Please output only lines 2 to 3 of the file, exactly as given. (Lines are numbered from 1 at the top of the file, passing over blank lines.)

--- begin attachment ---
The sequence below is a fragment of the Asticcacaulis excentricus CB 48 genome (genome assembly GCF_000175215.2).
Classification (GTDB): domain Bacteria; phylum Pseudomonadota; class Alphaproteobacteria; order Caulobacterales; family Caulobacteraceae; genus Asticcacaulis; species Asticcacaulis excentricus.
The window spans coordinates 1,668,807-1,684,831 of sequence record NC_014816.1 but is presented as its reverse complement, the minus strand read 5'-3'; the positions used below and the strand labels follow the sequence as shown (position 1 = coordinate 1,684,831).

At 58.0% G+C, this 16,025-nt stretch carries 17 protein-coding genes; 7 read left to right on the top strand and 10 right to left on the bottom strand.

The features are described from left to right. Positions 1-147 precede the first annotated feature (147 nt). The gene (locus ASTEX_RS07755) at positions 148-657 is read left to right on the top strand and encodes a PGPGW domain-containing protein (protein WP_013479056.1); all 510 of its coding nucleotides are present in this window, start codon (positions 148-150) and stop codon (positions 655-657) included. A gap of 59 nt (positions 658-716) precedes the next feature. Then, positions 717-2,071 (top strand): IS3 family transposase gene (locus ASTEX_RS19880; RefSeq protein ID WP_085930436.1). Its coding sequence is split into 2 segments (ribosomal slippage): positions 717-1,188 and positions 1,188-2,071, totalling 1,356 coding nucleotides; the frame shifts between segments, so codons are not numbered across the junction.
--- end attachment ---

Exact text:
Classification (GTDB): domain Bacteria; phylum Pseudomonadota; class Alphaproteobacteria; order Caulobacterales; family Caulobacteraceae; genus Asticcacaulis; species Asticcacaulis excentricus.
The window spans coordinates 1,668,807-1,684,831 of sequence record NC_014816.1 but is presented as its reverse complement, the minus strand read 5'-3'; the positions used below and the strand labels follow the sequence as shown (position 1 = coordinate 1,684,831).